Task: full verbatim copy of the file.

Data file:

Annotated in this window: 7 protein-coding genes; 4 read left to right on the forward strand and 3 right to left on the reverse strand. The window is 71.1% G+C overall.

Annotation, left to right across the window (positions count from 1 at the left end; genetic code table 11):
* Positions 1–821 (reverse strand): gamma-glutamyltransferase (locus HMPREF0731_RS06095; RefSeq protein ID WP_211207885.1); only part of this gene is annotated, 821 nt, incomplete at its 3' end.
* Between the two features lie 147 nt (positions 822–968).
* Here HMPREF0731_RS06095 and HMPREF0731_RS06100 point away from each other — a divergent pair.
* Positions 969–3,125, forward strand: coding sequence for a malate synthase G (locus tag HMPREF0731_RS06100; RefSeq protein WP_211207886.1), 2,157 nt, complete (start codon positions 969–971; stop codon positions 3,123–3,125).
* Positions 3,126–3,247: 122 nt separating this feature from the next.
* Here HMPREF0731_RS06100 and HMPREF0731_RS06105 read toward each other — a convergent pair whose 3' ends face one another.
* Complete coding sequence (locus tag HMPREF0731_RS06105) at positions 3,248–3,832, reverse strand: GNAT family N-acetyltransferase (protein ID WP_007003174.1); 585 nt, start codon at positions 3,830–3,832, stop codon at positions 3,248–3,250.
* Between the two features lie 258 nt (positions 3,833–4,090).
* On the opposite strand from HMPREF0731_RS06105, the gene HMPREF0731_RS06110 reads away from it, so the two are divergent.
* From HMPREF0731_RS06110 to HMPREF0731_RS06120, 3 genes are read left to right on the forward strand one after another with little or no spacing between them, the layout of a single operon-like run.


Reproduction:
Annotated in this window: 7 protein-coding genes; 4 read left to right on the forward strand and 3 right to left on the reverse strand. The window is 71.1% G+C overall.

Annotation, left to right across the window (positions count from 1 at the left end; genetic code table 11):
* Positions 1–821 (reverse strand): gamma-glutamyltransferase (locus HMPREF0731_RS06095; RefSeq protein ID WP_211207885.1); only part of this gene is annotated, 821 nt, incomplete at its 3' end.
* Between the two features lie 147 nt (positions 822–968).
* Here HMPREF0731_RS06095 and HMPREF0731_RS06100 point away from each other — a divergent pair.
* Positions 969–3,125, forward strand: coding sequence for a malate synthase G (locus tag HMPREF0731_RS06100; RefSeq protein WP_211207886.1), 2,157 nt, complete (start codon positions 969–971; stop codon positions 3,123–3,125).
* Positions 3,126–3,247: 122 nt separating this feature from the next.
* Here HMPREF0731_RS06100 and HMPREF0731_RS06105 read toward each other — a convergent pair whose 3' ends face one another.
* Complete coding sequence (locus tag HMPREF0731_RS06105) at positions 3,248–3,832, reverse strand: GNAT family N-acetyltransferase (protein ID WP_007003174.1); 585 nt, start codon at positions 3,830–3,832, stop codon at positions 3,248–3,250.
* Between the two features lie 258 nt (positions 3,833–4,090).
* On the opposite strand from HMPREF0731_RS06105, the gene HMPREF0731_RS06110 reads away from it, so the two are divergent.
* From HMPREF0731_RS06110 to HMPREF0731_RS06120, 3 genes are read left to right on the forward strand one after another with little or no spacing between them, the layout of a single operon-like run.